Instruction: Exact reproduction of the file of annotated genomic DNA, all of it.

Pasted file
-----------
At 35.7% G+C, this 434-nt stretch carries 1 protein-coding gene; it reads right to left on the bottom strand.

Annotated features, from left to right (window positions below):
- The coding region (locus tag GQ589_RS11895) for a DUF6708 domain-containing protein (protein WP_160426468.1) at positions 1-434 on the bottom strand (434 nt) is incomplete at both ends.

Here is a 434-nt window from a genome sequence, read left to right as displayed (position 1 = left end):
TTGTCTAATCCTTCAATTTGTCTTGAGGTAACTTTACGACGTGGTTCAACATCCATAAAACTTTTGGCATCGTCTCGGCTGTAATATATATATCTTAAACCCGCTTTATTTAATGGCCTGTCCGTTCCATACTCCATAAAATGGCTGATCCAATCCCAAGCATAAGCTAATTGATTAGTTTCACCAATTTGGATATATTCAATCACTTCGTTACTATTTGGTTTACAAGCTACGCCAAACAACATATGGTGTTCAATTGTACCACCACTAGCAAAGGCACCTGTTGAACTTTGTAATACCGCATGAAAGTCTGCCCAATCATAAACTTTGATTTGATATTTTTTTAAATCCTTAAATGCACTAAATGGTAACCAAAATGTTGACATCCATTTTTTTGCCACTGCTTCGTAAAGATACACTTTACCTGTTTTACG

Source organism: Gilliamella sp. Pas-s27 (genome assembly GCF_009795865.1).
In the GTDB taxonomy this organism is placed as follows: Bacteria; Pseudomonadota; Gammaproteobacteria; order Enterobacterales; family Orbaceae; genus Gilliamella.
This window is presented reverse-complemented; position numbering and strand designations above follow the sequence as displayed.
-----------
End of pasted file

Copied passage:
At 35.7% G+C, this 434-nt stretch carries 1 protein-coding gene; it reads right to left on the bottom strand.

Annotated features, from left to right (window positions below):
- The coding region (locus tag GQ589_RS11895) for a DUF6708 domain-containing protein (protein WP_160426468.1) at positions 1-434 on the bottom strand (434 nt) is incomplete at both ends.

Here is a 434-nt window from a genome sequence, read left to right as displayed (position 1 = left end):
TTGTCTAATCCTTCAATTTGTCTTGAGGTAACTTTACGACGTGGTTCAACATCCATAAAACTTTTGGCATCGTCTCGGCTGTAATATATATATCTTAAACCCGCTTTATTTAATGGCCTGTCCGTTCCATACTCCATAAAATGGCTGATCCAATCCCAAGCATAAGCTAATTGATTAGTTTCACCAATTTGGATATATTCAATCACTTCGTTACTATTTGGTTTACAAGCTACGCCAAACAACATATGGTGTTCAATTGTACCACCACTAGCAAAGGCACCTGTTGAACTTTGTAATACCGCATGAAAGTCTGCCCAATCATAAACTTTGATTTGATATTTTTTTAAATCCTTAAATGCACTAAATGGTAACCAAAATGTTGACATCCATTTTTTTGCCACTGCTTCGTAAAGATACACTTTACCTGTTTTACG

Source organism: Gilliamella sp. Pas-s27 (genome assembly GCF_009795865.1).
In the GTDB taxonomy this organism is placed as follows: Bacteria; Pseudomonadota; Gammaproteobacteria; order Enterobacterales; family Orbaceae; genus Gilliamella.
This window is presented reverse-complemented; position numbering and strand designations above follow the sequence as displayed.